• B Keller

    I would have expected a venture capitalist to have a better grasp of basic math. His calculation of $11k of taxes on a $45k income is grossly inaccurate. If your gross income is $45k you’re paying less than $5k in taxes with an effective tax rate of about 10%. Your marginal tax rate is 25%. The speaker should probably look up the difference before he goes back to teaching classes.

    Greg complains that grads with student loans aren’t as likely to be able to start their own businesses, or buy houses, or buy cars as people without student debt. Umm… of course not. If you can afford to pay your way through college and bypass student debt then you by definition have more money than your peers who are in debt and can’t afford these things.

    But my biggest problem with this talk is the implication that new grads should have some kind of innate right to start small businesses, and that the loans that they willfully signed up to take on are now responsible for impeding their dreams. Surely as a VC the speaker must know that most new businesses will fail within 5 years. He fails to make an case then for why federally subsidized student loans should bankroll the entrepreneurial gambles of a new college grad. If online degrees offer the same level of parity with brick-and-mortar institutions, as the speaker argues at the end of his talk, then shouldn’t those kids who are destined to start their own businesses forego the brick-and-mortar institutions and the loans which come with them in favor of online educations so that they can start their beloved companies? He cites “the next Bill Gates” – but lest we forget, Bill was a college dropout. He clearly didn’t need a traditional education in order to build a successful empire. Nor did Steve Jobs, or Mark Zuckerberg, or Sergey Brin, or Larry Page, etc…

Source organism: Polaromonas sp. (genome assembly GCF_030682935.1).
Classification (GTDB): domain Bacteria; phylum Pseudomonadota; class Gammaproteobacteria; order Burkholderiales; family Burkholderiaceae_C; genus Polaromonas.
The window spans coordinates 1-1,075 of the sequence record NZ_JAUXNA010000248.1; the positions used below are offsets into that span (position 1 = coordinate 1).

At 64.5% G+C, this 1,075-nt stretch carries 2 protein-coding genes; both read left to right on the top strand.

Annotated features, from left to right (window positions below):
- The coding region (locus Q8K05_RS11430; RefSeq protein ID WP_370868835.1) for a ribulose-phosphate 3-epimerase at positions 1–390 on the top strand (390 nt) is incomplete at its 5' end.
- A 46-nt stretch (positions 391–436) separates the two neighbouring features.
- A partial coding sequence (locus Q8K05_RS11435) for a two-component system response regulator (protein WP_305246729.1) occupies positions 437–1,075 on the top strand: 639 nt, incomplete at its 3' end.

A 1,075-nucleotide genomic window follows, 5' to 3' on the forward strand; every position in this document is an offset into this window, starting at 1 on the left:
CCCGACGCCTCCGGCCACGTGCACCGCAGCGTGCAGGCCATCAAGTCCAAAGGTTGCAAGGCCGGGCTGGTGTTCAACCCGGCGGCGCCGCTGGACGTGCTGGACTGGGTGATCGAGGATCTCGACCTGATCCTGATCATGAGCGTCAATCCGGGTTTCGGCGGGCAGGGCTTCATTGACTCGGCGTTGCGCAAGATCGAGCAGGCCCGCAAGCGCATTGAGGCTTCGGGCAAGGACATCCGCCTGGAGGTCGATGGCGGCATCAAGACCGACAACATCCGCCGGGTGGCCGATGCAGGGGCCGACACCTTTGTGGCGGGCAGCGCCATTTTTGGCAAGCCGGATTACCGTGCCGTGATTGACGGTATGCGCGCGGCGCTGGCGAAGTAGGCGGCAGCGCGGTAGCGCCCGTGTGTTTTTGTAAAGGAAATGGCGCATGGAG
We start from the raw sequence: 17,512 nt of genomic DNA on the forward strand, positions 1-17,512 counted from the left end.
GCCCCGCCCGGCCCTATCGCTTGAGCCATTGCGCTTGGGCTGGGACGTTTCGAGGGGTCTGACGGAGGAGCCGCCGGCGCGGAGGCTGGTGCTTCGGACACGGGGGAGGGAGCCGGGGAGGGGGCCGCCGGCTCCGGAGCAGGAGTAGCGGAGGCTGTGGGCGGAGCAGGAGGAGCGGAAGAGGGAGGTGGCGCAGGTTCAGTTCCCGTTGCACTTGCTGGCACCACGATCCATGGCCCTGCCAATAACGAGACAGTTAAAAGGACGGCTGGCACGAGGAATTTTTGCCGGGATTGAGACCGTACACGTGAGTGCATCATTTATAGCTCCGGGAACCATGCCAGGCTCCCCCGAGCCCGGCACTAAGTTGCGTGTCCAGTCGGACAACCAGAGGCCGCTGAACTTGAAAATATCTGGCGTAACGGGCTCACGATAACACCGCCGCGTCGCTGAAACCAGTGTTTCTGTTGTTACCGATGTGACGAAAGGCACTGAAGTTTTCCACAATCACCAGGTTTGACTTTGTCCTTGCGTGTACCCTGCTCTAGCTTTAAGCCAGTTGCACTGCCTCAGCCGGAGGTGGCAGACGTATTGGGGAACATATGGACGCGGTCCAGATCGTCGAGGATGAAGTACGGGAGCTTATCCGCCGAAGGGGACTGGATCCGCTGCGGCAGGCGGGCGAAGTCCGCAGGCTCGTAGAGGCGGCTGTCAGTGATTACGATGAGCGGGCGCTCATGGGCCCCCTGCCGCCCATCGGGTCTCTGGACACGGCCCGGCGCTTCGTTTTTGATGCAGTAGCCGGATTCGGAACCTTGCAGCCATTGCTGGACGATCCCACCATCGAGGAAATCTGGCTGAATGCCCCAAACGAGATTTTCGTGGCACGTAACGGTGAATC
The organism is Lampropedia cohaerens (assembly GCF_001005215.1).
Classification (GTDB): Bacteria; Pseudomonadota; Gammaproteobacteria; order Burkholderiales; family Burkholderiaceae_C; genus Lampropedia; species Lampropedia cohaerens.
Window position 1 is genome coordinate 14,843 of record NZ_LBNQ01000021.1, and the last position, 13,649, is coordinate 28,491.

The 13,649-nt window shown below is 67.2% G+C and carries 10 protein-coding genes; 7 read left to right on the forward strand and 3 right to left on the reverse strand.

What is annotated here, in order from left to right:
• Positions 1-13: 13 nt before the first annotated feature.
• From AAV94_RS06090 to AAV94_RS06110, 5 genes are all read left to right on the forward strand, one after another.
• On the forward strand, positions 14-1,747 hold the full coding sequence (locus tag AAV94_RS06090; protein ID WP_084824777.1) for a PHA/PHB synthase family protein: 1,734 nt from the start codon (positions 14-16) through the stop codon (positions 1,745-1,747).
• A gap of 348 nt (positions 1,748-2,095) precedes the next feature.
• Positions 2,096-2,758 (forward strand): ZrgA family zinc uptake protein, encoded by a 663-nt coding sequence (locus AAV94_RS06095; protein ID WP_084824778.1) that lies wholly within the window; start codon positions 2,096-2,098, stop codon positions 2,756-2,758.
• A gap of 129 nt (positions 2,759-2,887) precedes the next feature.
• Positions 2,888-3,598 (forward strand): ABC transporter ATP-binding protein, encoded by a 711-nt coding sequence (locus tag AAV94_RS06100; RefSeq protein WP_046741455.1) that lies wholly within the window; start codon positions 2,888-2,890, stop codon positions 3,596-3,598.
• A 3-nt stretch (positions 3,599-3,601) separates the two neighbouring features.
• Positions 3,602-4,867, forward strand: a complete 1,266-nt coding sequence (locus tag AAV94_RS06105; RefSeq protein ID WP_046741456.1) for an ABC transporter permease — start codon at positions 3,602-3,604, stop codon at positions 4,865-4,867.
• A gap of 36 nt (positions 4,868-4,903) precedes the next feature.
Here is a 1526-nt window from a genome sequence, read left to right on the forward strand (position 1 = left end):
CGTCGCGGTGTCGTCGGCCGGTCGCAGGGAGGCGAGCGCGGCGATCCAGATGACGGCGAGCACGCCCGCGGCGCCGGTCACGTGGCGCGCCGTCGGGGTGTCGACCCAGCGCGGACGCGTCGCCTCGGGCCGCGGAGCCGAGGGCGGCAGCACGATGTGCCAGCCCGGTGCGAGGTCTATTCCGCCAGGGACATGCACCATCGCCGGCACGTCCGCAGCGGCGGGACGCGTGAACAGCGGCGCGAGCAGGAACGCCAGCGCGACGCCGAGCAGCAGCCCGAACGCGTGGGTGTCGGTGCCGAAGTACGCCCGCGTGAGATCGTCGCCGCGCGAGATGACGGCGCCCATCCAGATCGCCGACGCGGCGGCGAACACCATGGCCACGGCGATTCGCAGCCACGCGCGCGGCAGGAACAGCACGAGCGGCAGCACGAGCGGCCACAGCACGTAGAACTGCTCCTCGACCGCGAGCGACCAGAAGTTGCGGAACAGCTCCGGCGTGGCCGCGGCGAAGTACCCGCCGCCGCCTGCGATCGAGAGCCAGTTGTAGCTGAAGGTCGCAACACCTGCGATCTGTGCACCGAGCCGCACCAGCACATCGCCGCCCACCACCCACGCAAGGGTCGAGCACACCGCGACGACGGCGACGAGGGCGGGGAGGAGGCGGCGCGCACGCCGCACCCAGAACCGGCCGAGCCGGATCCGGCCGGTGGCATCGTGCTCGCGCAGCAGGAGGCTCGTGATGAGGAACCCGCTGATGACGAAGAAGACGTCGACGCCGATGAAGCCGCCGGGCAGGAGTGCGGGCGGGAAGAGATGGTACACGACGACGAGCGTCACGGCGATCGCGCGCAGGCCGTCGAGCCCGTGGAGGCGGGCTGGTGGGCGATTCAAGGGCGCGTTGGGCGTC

I do agree with the speaker that the bargain tuition offered to Greg’s father decades ago is no longer a cut-and-dry decision for today’s students in terms of the wages and benefits they can expect to see in return for a traditional college education. But instead of blaming student debt for the problem, I would have preferred a more responsible approach towards helping students decide which types of educational experiences to invest in based on their expected outcomes. For the same reason, we don’t blame credit card debt for our problems – we know enough to blame the source of the problem, which is spending beyond ones’ means. Why shouldn’t the same approach be taken when deciding to invest in education?

    • greggottesman